by Jean-Marie Cavanihac, France
The first time I saw a chaetognath, it was in a sample I had taken from algae floating in the Mediterranean Sea and I was astonished by its formidable predatory behaviour. I didn't know its name then, and I had nicknamed it 'Voracious Fish'. It was caught earlier in Spring and at the time only a few specimens were present. Some months later, I have found many more of them but their sizes were the same; between two and four millimeters long. Since then, I have learned its common name: arrow worm, given because of the elongated shape.
For taking the pictures shown here I used a black and white CCD video camera with a resolution of 480 x 500 pixels (priced under 50), an image capture card (capture format - 384 x 288 pixels) and stored them on a PC. To give the images a more pleasant appearance, I colored them with Paint Shop Pro, to mimic their natural colors. (Note: for the same size of CCD: 1/4 ", B & W cameras have a better resolution than color cameras: video Web cameras are not so good ).The picture above is a montage made with four pictures, because the subject exceeds the objective field of view.
Chaetognath bodies are very transparent like glass, and it's not easy to see them in a little jar. Brilliant lateral illumination can help. But another difficulty occurs: they are often glued to the walls of the container by little adhesive pads near the caudal fin (and perhaps at the middle of body). (See lefthand picture)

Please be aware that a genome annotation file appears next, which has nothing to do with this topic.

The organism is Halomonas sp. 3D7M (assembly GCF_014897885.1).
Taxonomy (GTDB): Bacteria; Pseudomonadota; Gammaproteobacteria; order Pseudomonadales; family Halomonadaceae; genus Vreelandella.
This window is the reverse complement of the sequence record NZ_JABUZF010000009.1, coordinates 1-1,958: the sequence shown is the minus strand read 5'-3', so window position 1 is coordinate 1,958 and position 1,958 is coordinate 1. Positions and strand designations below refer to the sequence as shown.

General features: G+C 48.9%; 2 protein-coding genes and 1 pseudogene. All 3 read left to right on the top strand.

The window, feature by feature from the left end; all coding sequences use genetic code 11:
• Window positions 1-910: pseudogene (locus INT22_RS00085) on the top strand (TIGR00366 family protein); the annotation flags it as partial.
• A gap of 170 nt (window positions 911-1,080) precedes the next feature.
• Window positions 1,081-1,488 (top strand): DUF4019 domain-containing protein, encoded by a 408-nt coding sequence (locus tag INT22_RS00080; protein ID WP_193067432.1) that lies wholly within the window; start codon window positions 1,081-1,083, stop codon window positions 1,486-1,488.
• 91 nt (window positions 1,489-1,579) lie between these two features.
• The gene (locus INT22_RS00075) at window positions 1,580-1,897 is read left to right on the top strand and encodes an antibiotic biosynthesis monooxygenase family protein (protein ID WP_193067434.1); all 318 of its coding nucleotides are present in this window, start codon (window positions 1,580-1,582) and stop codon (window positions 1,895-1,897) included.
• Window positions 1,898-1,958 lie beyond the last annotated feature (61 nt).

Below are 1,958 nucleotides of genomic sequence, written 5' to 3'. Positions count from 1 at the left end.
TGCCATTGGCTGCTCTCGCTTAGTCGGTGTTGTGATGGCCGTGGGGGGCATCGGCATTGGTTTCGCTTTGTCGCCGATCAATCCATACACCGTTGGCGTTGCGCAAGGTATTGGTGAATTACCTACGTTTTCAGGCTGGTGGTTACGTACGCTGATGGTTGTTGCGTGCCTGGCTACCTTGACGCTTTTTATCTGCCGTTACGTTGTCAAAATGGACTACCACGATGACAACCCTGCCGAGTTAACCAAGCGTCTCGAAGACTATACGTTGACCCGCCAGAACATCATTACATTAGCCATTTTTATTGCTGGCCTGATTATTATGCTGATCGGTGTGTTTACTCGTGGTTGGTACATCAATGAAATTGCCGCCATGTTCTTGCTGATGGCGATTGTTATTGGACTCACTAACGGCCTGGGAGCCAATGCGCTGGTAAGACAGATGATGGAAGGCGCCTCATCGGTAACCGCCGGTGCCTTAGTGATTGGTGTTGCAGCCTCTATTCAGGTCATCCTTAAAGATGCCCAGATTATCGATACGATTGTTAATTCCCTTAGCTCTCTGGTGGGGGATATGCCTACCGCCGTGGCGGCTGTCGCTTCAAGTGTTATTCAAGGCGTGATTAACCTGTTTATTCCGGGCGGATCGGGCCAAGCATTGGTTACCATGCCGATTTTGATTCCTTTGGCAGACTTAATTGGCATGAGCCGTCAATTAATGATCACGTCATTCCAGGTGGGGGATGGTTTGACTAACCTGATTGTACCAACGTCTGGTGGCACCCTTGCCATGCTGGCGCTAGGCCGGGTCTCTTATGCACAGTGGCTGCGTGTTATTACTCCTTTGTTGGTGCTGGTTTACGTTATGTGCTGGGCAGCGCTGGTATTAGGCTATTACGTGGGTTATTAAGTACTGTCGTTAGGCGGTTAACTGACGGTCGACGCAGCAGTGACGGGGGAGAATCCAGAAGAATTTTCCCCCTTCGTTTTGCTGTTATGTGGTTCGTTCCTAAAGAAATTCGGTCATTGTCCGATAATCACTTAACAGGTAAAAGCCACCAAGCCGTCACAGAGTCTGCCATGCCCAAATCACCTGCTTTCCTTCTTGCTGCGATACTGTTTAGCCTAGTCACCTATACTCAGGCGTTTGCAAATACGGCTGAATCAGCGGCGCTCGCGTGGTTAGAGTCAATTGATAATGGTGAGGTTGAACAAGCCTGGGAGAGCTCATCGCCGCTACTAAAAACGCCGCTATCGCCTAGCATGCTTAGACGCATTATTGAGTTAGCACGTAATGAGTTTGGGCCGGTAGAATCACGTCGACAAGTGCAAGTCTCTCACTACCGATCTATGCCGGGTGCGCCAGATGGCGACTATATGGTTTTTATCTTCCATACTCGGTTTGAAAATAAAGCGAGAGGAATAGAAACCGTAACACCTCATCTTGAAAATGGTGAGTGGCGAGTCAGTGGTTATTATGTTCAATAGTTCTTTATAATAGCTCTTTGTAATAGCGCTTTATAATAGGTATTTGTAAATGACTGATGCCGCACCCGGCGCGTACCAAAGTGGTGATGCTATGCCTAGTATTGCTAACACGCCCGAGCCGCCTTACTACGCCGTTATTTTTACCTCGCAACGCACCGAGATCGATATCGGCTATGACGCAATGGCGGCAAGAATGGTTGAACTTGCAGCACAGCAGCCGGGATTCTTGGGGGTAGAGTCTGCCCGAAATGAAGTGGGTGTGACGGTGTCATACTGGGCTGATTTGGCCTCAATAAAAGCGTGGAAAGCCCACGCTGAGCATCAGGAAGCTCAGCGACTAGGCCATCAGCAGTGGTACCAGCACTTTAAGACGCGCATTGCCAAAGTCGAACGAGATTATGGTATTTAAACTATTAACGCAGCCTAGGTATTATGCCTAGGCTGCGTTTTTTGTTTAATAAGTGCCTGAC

The body is shown upright (like a snake on its tail) with the mouth facing up. It seems to be a hunting posture while waiting to grab prey. You will need to be careful if catching them with a pipette, because the chaetognath can glue itself to the inner tube especially if the pipette is made of glass: use plastic in preference.

The adhesive pads are also strange: during an observation on a slide, one of the pads and then the other became empty, ejecting what appeared to be wriggling filaments. It's possible that chemical residues on the glass may have triggered a defensive feedback.

Note added March 2001: The author thanks Peter Ahnelt who has kindly pointed out that 'the "adhesive pads" you describe are actually sperm packages that are assembled to be exchanged with partners of these hermaphroditic animals. So the "wriggling filaments" are actually spermatozoa which may have been released due to capturing stress.

Adhesive glands are found protruding from the skin especially at and behind the anal region of Spadella as one can see on the peri-anal  picture and are used to stick temporarily to seagrass leaves.'

This picture shows a sort of ciliary crown behind the head. Indeed, some particles can be seen moving inside on a water flow. The crown may be a sense organ.

While I observed them in the jar with a X8 hand-held magnifier, I saw a chaetognath quickly capture a copepod and I immediately put the specimen on a slide. The picture shows the copepod bent into the stomach of the chaetognath. This creature can quickly deploy what appear to be retractable spines on the sides of its jaw which grasp prey and transfers them into the mouth.

Click to see more detailed images.

Unfortunately I couldn't take a picture of the copepod capture itself, but it's so fast that only a video sequence would be able to take it.

The story continues on page 2 where you will find a not so happy ending for our arrow worm!

Comments to the author Jean-Marie Cavanihac are welcomed.

All photographs Jean-Marie Cavanihac 1999

Prepared for the web by Wim van Egmond


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